Are Heightened Punishments For Distracted and Impaired Driving Actually Helping To Lower Incidents?

Are Heightened Punishments For Distracted and Impaired Driving Actually Helping To Lower Incidents?

Distracted driving is a big problem facing motorists today. Most states have banned texting and driving, and many more have recently increased punishment for those offenses. 14 states have outright bans on using hand-held cell phones while in the car, and 38 states ban cell phone use for novice drivers. These laws have been increasing over the years, as horror stories have emerged from accidents nationwide. Distracted driving is hailed as being the new drunk driving for the 21st century.

Increased punishment is usually seen as the answer. In Maryland, for example, a law nicknamed “Jake’s law” was passed in 2014, increasing penalties for distracted driving. The law is named after Jake Owen, a five-year-old boy who died as a result of a crash caused by a driver who was talking on his phone.

Hand-held Bans Not Helping

While distracted driving has always been a problem since the first time a person did not drive alone, the increase in cell phone usage behind the wheel has prompted laws to attempt to curb the distraction that they cause drivers. According to the IIHS, a study in Canada and Western Australia found a huge increase in the risk of crashes causing injuries with cell phone usage. However, the IIHS also found that banning hand-held devices did not actually decrease the number of crashes. Connecticut banned all hand-held cell phone use while driving in October of 2005. Comparing the frequency of collision claim data from Connecticut with New York and Massachusetts as a control group found no significant difference. There was no corresponding decrease in claims up to 15 months after the ban was enacted.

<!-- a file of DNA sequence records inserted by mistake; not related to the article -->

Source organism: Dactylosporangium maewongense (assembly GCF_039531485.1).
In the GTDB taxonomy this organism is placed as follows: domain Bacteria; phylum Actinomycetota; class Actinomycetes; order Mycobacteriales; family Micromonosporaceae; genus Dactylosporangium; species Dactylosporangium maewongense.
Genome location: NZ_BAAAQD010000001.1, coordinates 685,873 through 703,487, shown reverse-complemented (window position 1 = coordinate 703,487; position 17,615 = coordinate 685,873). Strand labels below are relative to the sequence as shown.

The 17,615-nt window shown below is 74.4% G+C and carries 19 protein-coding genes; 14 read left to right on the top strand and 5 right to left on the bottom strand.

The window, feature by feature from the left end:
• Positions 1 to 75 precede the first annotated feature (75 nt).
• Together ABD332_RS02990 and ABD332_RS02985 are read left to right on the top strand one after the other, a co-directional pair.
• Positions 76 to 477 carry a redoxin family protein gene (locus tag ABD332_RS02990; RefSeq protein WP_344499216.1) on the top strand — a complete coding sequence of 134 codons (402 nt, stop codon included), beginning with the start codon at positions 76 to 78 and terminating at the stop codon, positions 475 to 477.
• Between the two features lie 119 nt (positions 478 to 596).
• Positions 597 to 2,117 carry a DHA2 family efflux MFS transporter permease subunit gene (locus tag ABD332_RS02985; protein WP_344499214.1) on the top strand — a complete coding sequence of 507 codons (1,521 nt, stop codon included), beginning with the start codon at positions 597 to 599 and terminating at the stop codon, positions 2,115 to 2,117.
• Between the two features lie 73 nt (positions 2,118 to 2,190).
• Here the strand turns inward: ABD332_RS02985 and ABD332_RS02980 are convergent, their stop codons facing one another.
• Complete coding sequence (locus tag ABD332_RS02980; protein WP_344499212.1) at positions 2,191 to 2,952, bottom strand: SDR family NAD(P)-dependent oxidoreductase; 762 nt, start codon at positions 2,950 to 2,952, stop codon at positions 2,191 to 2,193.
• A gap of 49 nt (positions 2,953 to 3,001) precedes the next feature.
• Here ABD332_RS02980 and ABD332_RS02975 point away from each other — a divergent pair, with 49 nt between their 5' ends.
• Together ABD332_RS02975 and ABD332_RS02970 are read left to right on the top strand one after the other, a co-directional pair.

Are Heightened Punishments For Distracted and Impaired Driving Actually Helping To Lower Incidents?

Jury Still Out on Increased Drunk Driving Penalties

Increasing the penalties for drinking and driving, as well as lowering the legal limit to 0.08% from 0.10%, were supposed to reduce the number of drunk driving accidents. While some efforts have been successful, it has been show that increased penalties such as increased jail time or increased fines have not been effective at reducing drinking and driving. In fact, the number of alcohol-related crashes actually increased after the legal limit was reduced. If you have been charged with a DUI and are staring at these heavy penalties, enlisting a Los Angeles DUI attorney or one from your area can help you plea your case in court.

Texting Bans Also Come up Short

How about the bans on texting while driving? Surely those bans have had a positive impact on the safety of people on the road. Well, perhaps those laws have not had the effect that lawmakers and the public will have wanted. Again, the IIHS documents that there have been studies done using crash data that have found that laws banning texting have not stopped people from texting and driving. In fact, in three of the four states, crashes as a result of drivers texting actually increased after the ban. Again, comparing the crash data with neighboring states as control groups found no significant difference. It also found that the amount of texting behind the wheel did not decrease as a result of these laws.

So will these laws actually end up doing anything? It remains to be seen if these increased punishments will actually result in the laws being followed, just as the increased punishments for drinking and driving have not seemed to help. With all of the attention that distracted driving gets from lawmakers and in the media, cell phone usage only accounted for 12% of the fatal distraction-affected crashes in the US in 2012, resulting in a total of 378 deaths. By comparison, crashes from the running of red lights caused 683 deaths in 2012. Perhaps this is merely a hot-button issue, tailor-made for politicians rather than good policy.

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